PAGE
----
Narcisse Tordoir — The Pink Spy
The Pink Spy
Past: January 9 → February 22, 2014
Narcisse Tordoir has been a presence on the national and international art scene for almost 30 years. Tordoir rebels against his classical, rigorous academic training through a number of non-conformist street actions (“direct actions”) that particularly target the prevailing establishment. Despite this necessary transgression he returns, in 1978, to painting; his approach is characterised by a problematizing and questioning of the medium itself. In 1981 he creates small panels that are mounted side by side and that take as their central theme an interpretation of sign systems.
The success of these horizontally and spatially structured works culminates in his great exhibition of 1987 in the Brussels Centre for Fine Arts (Bozar). It is here that the Dutch artist Peter Struycken discovers the work of Tordoir. After the obligatory interview, in which Struycken acts as a jury member, Tordoir becomes professor of painting at the Rijksakademie in Amsterdam.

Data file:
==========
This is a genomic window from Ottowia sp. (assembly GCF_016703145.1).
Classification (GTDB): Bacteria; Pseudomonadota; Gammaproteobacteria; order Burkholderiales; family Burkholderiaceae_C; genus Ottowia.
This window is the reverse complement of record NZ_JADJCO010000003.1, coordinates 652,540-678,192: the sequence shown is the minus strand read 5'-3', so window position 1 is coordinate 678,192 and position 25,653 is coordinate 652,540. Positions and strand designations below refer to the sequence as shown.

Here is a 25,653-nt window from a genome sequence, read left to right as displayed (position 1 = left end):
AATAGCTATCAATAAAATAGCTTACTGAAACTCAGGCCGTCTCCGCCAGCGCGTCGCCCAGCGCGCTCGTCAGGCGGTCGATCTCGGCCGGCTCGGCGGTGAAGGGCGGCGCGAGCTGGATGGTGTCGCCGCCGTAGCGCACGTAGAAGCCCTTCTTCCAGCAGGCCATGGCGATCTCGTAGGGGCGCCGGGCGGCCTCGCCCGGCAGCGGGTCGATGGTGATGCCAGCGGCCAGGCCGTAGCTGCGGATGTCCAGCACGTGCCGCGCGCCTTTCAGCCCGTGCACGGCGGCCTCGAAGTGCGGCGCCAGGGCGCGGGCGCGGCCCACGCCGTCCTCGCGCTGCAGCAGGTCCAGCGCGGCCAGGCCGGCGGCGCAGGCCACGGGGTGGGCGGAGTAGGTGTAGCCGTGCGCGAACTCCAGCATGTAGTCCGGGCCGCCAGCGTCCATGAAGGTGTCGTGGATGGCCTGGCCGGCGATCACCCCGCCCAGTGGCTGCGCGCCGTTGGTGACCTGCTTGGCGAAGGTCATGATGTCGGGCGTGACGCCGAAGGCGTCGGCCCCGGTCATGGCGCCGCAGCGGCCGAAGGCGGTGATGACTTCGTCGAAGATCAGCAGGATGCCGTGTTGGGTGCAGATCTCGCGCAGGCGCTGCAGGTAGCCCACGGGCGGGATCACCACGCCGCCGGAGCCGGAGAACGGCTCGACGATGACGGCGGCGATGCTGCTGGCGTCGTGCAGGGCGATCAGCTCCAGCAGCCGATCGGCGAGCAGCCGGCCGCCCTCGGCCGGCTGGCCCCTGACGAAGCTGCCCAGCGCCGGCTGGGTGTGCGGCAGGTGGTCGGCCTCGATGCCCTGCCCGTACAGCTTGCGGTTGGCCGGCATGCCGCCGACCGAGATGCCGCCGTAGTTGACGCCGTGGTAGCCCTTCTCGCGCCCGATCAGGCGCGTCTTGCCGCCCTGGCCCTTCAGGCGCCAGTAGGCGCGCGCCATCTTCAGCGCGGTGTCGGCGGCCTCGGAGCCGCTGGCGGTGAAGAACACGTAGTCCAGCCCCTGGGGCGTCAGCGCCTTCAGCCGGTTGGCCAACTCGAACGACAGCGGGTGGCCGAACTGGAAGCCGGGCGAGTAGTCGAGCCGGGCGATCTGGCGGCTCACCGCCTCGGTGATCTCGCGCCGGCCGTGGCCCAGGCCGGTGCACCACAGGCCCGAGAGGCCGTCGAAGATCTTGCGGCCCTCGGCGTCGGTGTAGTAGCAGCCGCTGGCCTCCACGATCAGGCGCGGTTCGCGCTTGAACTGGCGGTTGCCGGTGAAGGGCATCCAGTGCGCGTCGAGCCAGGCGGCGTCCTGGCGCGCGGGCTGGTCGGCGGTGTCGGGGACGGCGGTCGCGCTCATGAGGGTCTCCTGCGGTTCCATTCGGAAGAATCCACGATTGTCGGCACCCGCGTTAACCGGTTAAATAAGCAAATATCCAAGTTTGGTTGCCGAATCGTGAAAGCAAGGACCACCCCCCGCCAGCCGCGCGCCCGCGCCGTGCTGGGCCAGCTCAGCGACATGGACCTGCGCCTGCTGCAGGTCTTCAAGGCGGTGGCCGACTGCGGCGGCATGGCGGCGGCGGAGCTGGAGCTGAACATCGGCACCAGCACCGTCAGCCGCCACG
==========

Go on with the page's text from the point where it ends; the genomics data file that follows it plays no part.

Aside from his personal practice as an artist, Tordoir is also active as a curator both in and outside the Rijksakademie. In 1999 he organizes, together with Luc Tuymans, the exhibition ‘Trouble Spot. Painting’, which is commissioned by the NICC. The exhibition presents a wide range of what the organizers refer to as ‘extensive painting’.
The exhibition The Pink Spy is inspired by Giambattista Tiepolo. Fascinated with the 18th century Italian artist, Tordoir, in 2010, after a reading on “The Pink of Tiepolo” by the Italian essayist Roberto Calasso, starts on a series of large-sized works that take inspiration — both in terms of subject matter and size — from two series of etchings, Scherzi di Fantasia (1743-1750) and Vari Capricci (1740-1743), as well as the Tiepolo’s frescoes in Wurzburg depicting the four continents on a massive ceiling.